The genomic substrate for adaptive radiation in African cichlid fish

ResearchBlogging.org

Evolutionary diversification among species attracts the attention of scientist during long time. Adaptive radiation underlies evolution and comprises the rapid adaptation of a single lineage to its changed environment which provides new resources and opens new environmental niches. Among all biological groups which have undergone evolutionary adaptive radiation the cichlids have been more studied by biologists. In this paper, authors investigated the molecular mechanisms and genomic substrates triggering rapid evolutionary diversification in African cichlid fish through comparative analysis of genomes of five different African cichlid lineages, together with an examination of the genetic changes responsible for divergence in six closely related species from Lake Victoria. They found some differences in all investigated East African lineages compared to ancestral, including increasing gene duplication, an excess of non-coding elements, accelerated evolution of coding sequence and divergence in the expression levels connected with transposons insertions. They also discovered novel microRNAs that alter gene expression in cichlids and genome-wide diversifying selection in coding and regulatory elements. Thus, authors have concluded that multiple molecular mechanisms together with relaxed purifying selection can promote evolutionary diversification in African cichlid fish.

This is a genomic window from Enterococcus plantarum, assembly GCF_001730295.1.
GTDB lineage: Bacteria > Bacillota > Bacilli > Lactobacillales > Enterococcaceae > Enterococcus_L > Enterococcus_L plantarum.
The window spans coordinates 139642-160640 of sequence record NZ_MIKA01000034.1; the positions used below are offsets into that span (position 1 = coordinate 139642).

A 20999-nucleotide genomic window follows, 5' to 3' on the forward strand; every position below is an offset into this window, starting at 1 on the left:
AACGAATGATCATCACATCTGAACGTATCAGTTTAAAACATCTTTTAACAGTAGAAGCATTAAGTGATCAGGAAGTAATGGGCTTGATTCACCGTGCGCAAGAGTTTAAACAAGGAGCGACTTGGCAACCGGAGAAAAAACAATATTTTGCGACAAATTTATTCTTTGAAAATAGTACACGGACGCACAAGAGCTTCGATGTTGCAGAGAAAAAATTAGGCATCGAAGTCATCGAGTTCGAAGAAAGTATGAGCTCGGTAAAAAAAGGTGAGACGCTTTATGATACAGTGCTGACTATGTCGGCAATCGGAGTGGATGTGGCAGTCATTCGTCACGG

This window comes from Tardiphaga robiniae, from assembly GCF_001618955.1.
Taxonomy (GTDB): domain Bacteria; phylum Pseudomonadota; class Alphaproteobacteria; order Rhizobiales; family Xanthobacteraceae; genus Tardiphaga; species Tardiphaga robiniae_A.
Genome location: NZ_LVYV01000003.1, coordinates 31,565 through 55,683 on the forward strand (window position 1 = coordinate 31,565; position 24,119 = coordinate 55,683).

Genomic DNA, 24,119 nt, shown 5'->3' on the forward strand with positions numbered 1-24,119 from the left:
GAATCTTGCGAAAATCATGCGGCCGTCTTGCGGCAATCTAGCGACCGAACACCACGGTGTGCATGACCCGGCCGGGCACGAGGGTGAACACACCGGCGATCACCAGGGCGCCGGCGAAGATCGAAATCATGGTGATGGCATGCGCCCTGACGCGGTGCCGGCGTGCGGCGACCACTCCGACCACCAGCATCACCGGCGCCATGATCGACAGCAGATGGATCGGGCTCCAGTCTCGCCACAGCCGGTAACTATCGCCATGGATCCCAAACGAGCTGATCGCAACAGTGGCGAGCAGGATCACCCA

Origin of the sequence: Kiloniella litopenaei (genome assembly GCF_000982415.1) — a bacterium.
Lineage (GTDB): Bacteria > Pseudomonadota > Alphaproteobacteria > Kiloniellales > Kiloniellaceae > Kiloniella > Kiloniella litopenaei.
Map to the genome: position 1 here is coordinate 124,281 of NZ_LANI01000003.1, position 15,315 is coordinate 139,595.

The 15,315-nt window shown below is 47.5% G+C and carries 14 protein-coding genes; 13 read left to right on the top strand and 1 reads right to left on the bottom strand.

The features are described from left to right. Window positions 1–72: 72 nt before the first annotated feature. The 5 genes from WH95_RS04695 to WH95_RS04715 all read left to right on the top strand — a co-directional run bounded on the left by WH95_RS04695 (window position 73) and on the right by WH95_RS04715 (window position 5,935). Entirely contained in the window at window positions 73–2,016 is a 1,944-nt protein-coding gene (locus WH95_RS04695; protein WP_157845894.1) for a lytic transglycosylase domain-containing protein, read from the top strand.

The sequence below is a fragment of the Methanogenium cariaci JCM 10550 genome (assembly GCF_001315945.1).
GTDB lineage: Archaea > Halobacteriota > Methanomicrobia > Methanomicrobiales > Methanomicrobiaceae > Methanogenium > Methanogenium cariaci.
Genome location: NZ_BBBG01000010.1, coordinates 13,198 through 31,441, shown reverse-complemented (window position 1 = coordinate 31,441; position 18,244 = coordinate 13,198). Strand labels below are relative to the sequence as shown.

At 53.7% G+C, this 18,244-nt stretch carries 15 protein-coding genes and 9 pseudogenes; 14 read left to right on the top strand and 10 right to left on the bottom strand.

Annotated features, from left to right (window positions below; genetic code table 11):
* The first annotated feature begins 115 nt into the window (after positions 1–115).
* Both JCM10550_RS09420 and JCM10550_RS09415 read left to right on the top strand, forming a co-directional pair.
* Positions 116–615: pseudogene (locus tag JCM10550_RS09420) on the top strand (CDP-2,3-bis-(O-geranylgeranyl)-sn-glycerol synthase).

Principle results and discussion
Authors selected and sequenced the genome of five lineages of African cichlids: four members of the East African lineage, including Neolamprologus brichardi/pulcher from Lake Tanganyika characterized by older radiation, Metriaclima zebra from Lake Malawi, Pundamilia nyererei from Lake Victoria and Astatotilapia burtoni from Lake Tanganyika, as well as an ancestral lineage with low diversity Nile tilapia (Oreochromis niloticus). All these lineages diverged through geographical isolation and, then, three of them underwent evolutionary adaptive radiations. Figure 1 illustrates that cichlid phenotypic diversity is caused by natural selection and includes ecological specialization, variation in behaviour, body shape and coloration.
Authors found the high rate of nonsynonymous nucleotide substitutions in genes involved in morphological and developmental process in the East African lineages compared to ancestral that can indicate accelerated evolution. However, relaxed constraint and positive selection can also be associated with accelerated evolution. They also demonstrated that developmental genes implicated in the Bone Morphogenetic Proteins (BMP) pathway, including ligand (bmp4), receptor (bmpr1b) and antagonist (nog2), showed increased rates of protein evolution in haplochromine cichlids. Among 22 genes known to be involved in morphogenesis, body pigmentation and vision authors identified three that are supposed to undergo accelerated evolution, driven by new light condition in novel environment, and could be important for diversification of cichlids. These genes include endothelin receptor type B1 (ednrb1), green-sensitive opsin (kfh-g) and Rhodopsin (rho).